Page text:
In January, we asked a group of buyers and sellers of commercial mortgage-backed securities () for their opinions on where triple-A spreads and issuance volume in the U.S. would be at the end of June.
On one hand, the group was a conservative lot, projecting issuance at $38 billion; the actual volume came in at $45 billion. On the other, they were way too optimistic on spreads from a borrower's point of view, predicting 29 basis points (0.29 of a percentage point). The actual number was 35 basis points.
Derrick Wulf, vice president at Dwight Asset Management, was right on the money, predicting spreads of 35 basis points and a volume of $45 billion. His forecast for the next six months is shown in the attached table.
Our panel senses that issuance will fall sharply from the first half to $37 billion in the second half. On average, the group expects spreads to widen slightly, to 36 basis points, but there is a big gap of almost 20 basis points between the high and the low estimates.
In today's commercialmarket, lenders are competing fiercely for business. In fact, most observers say that they have never seen such liquidity in the commercial real estate sector.
Heightening the frenzy are a host of either new or reborn competitors, including Barclays Capital, Country-wide, EuroHypo Bank and Washington Mutual, that are hoping to cash in on the demand for mortgage securities. The competition has led securities buyers to fear a decline in underwriting discipline.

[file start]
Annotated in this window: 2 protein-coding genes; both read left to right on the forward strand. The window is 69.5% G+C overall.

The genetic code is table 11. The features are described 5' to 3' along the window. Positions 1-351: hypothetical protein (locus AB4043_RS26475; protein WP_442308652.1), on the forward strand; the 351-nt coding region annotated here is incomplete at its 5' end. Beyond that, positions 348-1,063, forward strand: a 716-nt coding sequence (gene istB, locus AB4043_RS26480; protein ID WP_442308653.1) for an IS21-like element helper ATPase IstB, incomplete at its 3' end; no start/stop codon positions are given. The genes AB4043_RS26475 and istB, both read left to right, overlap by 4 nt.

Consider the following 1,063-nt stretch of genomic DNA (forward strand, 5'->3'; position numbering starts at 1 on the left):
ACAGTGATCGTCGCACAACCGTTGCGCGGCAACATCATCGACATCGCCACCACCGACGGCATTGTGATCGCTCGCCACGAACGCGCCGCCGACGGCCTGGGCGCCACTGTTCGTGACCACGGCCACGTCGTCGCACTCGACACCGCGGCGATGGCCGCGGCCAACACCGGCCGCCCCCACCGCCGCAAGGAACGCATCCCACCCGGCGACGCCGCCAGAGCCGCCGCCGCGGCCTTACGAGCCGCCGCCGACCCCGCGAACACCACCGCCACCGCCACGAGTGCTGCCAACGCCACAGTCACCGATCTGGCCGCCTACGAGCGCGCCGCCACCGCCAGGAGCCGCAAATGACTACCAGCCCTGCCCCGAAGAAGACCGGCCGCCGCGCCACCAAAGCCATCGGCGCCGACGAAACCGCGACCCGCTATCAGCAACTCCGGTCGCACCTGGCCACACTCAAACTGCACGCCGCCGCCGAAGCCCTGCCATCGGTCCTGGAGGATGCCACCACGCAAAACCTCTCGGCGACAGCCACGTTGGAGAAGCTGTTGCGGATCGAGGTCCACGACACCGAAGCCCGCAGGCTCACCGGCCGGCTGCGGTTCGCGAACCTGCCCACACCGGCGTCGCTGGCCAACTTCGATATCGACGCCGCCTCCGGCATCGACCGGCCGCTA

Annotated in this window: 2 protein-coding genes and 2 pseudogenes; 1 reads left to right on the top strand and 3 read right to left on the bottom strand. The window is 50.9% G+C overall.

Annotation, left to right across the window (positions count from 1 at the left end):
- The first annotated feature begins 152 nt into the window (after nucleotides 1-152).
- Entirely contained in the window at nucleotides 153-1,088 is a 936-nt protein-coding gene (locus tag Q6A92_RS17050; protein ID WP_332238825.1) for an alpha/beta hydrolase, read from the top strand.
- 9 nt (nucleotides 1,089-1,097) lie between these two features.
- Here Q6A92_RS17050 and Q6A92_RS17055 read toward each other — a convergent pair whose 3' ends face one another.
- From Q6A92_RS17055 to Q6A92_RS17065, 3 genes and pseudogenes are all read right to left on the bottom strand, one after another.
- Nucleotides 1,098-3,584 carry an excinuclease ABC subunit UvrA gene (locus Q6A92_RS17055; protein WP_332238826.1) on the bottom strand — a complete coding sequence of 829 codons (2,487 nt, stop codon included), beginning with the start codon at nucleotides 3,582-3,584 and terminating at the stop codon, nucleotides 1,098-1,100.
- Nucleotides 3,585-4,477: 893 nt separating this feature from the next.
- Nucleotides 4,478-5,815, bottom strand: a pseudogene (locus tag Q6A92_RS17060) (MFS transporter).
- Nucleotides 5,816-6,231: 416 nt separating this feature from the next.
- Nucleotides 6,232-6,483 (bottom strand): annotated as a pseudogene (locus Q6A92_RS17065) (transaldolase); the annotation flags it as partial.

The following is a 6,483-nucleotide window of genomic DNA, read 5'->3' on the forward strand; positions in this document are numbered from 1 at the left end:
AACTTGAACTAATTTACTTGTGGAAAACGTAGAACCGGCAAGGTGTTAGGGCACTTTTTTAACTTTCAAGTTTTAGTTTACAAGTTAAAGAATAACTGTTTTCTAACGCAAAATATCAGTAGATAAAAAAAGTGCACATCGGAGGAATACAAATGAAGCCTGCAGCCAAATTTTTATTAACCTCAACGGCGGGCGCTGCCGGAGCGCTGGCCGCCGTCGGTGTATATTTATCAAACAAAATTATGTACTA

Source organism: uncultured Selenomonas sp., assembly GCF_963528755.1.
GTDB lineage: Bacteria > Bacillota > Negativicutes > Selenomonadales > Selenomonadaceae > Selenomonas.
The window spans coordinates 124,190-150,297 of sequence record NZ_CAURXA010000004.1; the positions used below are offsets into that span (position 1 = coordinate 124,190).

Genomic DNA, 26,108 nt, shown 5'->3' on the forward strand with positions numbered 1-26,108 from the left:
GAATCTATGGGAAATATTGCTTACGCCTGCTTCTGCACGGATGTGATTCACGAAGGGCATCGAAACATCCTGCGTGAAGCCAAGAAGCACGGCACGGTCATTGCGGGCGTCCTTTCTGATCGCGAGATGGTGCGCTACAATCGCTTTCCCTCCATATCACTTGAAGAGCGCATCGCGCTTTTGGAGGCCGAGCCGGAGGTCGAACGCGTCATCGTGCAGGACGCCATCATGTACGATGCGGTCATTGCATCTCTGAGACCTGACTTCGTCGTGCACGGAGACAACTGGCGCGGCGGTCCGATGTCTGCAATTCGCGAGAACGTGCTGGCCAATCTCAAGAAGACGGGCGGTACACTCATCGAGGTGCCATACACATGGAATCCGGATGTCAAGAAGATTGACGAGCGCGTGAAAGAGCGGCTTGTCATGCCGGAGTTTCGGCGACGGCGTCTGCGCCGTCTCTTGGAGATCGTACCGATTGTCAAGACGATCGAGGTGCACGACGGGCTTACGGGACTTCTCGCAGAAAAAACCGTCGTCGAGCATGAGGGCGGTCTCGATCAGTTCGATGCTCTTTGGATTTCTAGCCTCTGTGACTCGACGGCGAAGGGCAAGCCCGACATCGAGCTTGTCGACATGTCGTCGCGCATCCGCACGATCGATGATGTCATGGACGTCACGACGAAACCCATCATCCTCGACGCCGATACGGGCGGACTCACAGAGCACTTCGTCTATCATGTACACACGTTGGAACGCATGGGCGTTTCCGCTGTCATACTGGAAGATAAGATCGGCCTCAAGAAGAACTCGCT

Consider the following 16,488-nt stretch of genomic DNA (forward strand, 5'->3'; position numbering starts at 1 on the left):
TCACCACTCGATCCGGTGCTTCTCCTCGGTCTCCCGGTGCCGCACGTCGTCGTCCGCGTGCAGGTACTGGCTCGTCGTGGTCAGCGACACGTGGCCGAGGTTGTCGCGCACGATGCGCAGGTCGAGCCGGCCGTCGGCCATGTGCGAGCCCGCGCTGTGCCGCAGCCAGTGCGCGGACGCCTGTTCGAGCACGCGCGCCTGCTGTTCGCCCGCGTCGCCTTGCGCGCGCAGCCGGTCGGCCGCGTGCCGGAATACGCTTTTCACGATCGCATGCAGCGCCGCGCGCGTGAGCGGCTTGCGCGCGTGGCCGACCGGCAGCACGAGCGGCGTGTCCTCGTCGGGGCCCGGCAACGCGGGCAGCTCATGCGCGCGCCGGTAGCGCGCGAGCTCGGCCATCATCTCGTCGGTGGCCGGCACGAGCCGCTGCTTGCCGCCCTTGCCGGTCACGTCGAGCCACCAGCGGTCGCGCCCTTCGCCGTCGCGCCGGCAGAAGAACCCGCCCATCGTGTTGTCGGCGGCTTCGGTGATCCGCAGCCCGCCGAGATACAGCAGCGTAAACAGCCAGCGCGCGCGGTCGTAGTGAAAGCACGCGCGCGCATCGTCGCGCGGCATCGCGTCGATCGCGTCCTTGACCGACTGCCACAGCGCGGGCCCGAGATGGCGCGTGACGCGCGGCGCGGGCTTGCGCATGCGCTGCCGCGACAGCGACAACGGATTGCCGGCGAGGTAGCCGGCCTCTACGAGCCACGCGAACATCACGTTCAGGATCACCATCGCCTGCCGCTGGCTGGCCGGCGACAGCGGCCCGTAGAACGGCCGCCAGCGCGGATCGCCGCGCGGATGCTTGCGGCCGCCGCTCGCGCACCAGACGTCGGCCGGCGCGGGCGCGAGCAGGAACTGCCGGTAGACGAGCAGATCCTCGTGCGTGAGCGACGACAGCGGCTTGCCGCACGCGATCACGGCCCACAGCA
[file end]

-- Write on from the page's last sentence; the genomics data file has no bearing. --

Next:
But is higher leverage driving spreads wider or is there just too much supply? Merrill Lynch Director Roger Lehman notes that commercial-mortgage “issuance for the first six months of this year is ahead of every full year, with the exception of 1998 and 2003.” If new issuance continues at the first half's strong pace for the rest of the year, we could well see spreads continue to tick upward.
No Alarm Bells over Fed Rate Hike
The Federal Reserve's decision in late June to raise the federal funds rate to 1.25% should have little impact on the commercial-mortgage market. Says Sally Gordon, vice president of Moody's Investors Service: “Rates would have to increase some 150 to 200 basis points for us to see a meaningful strain on performance.”
Currently, lenders are competing fiercely for business, leading to fears about loan quality.
John B. Levy is president of John B. Levy & Co. Inc. in Richmond, Va. © Dow Jones & Co. Inc., 2004.
THE SPREADS AHEAD
|Name||Company||Triple-A Spreads To 10-Year Interest Rate Swaps*||U.S. CMBS Issuance Volume ($Billions)|
|Haejin Baek||Barclays Capital||47||$85|
|Brian J. Baker||J.P. Morgan||33||$85|
|Kent D. Born||PPM America||30||$80|
|Mike Buchholz||Northern Mutual Life||34||$82|
|Larry Duggins||Arcap REIT||37||$70|
|Phillip Evanski||Nomura Securities||32||$70|
|Tom Graf||Wachovia Bank||42||$80|
|Michael P. Higgins||CIBC World Markets||40||$88|
|David Lehman||Goldman Sachs||29||$80|
|Greg Matthews||AIG Global||41||$80|
|Marc Peterson||Principal Global Investors||28||$80|
|Craig Sedmak||Bear Stearns||42||$85|
|Derrick Wulf||Dwight Asset Management||39||$99|
|*In basis points, or hundredths of a percentage point.|
|Source: John B. Levy & Co.|